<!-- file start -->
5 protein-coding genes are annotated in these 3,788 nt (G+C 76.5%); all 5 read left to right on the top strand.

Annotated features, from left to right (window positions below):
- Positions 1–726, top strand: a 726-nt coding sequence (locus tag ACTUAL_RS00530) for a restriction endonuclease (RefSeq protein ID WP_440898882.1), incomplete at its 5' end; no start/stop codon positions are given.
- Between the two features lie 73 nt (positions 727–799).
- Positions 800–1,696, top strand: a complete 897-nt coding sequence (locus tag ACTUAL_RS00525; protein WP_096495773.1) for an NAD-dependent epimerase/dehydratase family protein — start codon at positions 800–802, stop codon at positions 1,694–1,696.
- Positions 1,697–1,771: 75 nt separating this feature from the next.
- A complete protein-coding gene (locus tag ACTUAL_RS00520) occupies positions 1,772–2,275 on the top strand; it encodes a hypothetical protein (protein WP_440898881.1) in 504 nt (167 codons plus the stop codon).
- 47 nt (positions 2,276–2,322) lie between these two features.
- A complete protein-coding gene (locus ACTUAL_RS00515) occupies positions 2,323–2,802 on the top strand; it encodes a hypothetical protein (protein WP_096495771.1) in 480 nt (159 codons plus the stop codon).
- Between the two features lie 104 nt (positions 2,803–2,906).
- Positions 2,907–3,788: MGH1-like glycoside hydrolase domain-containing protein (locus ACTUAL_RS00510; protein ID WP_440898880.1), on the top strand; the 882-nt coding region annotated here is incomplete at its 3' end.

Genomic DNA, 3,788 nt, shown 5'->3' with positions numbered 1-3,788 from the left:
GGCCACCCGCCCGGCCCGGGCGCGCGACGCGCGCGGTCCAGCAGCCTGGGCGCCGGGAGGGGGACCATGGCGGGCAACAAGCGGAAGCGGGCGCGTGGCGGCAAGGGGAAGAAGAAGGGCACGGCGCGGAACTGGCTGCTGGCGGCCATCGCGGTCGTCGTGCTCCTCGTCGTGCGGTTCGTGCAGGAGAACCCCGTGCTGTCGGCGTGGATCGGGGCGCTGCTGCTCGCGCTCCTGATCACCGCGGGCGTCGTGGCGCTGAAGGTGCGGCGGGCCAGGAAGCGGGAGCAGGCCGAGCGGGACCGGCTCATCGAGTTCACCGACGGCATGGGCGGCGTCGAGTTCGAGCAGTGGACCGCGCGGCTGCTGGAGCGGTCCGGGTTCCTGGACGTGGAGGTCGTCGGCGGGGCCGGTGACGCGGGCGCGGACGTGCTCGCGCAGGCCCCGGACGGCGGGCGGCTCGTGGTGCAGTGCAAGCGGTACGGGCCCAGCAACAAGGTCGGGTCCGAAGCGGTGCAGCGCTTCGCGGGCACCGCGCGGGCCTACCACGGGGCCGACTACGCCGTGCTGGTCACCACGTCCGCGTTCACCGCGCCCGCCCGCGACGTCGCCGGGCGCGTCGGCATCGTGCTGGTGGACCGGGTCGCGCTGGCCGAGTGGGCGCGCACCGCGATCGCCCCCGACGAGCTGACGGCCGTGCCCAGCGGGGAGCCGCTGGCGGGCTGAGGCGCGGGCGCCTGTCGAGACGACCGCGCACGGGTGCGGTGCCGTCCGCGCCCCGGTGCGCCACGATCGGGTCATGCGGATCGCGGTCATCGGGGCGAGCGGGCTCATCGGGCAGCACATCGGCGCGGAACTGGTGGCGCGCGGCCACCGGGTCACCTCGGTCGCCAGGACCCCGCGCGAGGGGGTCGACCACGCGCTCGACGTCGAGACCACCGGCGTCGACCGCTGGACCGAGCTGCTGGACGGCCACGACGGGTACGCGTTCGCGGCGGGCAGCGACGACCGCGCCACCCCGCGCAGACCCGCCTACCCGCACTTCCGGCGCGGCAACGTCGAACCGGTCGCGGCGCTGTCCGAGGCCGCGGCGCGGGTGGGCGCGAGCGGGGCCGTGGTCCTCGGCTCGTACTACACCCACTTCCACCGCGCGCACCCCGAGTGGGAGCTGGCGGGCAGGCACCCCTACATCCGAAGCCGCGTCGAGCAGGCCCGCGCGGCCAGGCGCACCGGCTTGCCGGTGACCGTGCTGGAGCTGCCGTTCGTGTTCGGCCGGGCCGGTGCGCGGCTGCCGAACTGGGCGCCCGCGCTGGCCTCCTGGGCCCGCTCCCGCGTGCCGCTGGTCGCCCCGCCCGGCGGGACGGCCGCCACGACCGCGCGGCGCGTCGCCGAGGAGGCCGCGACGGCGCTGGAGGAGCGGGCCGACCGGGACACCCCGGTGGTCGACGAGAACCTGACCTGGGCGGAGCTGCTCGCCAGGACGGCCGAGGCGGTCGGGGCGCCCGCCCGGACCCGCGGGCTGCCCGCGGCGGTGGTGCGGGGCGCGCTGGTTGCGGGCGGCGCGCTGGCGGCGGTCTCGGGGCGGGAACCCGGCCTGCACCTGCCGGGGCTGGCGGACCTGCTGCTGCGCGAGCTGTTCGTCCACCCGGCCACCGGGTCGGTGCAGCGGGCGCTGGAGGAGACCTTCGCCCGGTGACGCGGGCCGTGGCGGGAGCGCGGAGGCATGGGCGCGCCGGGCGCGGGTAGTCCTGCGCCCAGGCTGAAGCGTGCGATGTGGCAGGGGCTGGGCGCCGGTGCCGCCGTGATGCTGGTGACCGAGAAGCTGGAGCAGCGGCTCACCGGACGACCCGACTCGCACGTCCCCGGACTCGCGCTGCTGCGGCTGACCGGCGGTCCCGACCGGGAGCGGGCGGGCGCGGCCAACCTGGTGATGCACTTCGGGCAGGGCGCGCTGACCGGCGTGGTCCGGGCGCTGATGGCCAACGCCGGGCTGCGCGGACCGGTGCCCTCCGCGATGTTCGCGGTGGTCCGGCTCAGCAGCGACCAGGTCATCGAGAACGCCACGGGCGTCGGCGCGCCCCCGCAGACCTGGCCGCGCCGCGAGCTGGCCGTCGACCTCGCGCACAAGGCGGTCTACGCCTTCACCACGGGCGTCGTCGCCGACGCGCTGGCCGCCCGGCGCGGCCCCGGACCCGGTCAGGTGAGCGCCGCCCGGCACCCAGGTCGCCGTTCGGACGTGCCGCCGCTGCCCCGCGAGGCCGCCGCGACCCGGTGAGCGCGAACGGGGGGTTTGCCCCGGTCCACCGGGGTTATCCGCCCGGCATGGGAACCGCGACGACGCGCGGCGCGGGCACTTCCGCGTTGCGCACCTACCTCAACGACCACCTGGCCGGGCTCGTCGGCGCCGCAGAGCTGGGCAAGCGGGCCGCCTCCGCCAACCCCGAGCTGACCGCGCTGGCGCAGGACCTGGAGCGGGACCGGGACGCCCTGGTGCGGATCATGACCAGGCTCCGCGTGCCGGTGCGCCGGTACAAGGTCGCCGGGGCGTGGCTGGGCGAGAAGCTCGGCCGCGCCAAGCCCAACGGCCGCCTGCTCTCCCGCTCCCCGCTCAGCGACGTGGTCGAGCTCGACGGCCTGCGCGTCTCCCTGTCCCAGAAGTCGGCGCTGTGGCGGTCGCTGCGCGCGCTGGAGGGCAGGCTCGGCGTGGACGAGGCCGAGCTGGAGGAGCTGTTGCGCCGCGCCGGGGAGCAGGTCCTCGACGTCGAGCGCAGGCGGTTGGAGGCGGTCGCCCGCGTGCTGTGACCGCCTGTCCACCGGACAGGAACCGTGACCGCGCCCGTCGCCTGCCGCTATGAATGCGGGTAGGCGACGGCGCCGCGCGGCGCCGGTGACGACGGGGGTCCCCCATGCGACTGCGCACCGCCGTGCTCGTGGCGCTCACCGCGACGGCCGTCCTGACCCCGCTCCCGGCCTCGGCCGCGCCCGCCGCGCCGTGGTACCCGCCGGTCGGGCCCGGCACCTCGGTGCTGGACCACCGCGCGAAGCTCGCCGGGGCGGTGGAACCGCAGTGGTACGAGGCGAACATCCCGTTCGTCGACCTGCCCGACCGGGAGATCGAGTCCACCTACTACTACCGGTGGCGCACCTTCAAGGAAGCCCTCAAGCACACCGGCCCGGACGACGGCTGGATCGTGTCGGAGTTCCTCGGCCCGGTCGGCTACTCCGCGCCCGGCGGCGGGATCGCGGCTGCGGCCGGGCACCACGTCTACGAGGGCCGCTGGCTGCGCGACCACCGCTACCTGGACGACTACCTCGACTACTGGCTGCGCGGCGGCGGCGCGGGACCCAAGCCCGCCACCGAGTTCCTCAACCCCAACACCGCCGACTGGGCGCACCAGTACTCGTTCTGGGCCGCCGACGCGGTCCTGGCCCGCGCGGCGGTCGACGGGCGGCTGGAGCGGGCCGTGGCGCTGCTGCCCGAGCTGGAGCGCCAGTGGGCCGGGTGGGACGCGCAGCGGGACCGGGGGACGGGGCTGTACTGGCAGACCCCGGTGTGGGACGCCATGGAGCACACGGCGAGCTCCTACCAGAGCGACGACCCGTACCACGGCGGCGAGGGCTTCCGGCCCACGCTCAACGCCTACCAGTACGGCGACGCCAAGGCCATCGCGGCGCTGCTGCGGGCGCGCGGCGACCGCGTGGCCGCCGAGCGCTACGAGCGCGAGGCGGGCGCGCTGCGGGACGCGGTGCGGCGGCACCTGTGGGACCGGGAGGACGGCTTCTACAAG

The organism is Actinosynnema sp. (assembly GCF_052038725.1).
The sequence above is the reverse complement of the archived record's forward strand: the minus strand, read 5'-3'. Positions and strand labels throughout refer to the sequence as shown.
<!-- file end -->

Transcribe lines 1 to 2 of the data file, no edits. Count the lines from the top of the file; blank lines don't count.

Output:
5 protein-coding genes are annotated in these 3,788 nt (G+C 76.5%); all 5 read left to right on the top strand.

Annotated features, from left to right (window positions below):